The hidden treasure that helped me celebrate this years Thanksgiving holiday is the "Whispering Giant", that is located a block from my house. This statue made out of Douglas Fir wood was carved by Peter Toth. Toth one of 11 children was born into poverty in the newly formed Republic of Hungary in December 1947. In 1956 when the Hungarian borders briefly were open, his family immigrated to the United States and settled in Akron, Ohio. As Toth grew up in this country, he developed a deep interest in Native American culture and history. He saw their story parallel to the violent repression he had experienced in Hungary. He is a self taught artist who traveled the US and stopping wherever local officials would allow or invite him to carve one of his "Whispering Giants" to commemorate the plight of the Native Americans. He accepted no money for his work. He considered the sculptures to be a gift to his adopted country. In 1982 he rolled into Rhode Island and was given permission to sculpt "Enishkeetompauog" who was the chief for the Narragansett tribe which covered all of Rhode Island at the time the Pilgrims arrived. He completed his tribute to the Indigenous people of North America, specifically Native Americans in May 1988. He has a sculpture in every state.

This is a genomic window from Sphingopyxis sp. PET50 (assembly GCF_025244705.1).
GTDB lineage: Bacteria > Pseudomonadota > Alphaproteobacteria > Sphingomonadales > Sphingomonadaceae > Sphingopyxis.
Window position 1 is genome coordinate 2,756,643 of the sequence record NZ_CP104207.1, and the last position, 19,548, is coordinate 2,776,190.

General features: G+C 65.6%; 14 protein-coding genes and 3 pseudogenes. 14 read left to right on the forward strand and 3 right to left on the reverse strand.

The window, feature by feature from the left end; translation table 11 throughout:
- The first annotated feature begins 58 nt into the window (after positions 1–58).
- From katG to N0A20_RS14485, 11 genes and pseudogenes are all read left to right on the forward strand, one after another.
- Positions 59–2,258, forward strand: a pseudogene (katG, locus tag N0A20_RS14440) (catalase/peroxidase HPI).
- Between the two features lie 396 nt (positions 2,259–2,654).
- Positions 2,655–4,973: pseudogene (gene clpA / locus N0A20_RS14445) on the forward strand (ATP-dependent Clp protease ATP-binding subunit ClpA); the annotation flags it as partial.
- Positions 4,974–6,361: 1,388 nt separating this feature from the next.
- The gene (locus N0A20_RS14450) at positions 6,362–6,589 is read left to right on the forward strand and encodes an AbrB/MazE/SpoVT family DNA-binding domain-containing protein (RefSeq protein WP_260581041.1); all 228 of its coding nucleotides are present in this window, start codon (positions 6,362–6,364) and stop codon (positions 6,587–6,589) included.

My husband and I have always felt a deep connection to this structure since we moved here several years ago. As we walk by it almost everyday on our way to the beach, we thank the Native Americans for this land that we live on now. So in gratitude this Thanksgiving, we laid flowers at this monument, said our prayers; and as many Native Americans cultures had celebrations that honored the end of the harvest, we found a way to incorporate that into our celebration this year and will continue this new tradition every Thanksgiving to honor their history. So like with many of my ceremonies that I develop, I have found a way to incorporate the old with the new. It's a way I can spend the day with my family, but still remain faithful to our own sense of value.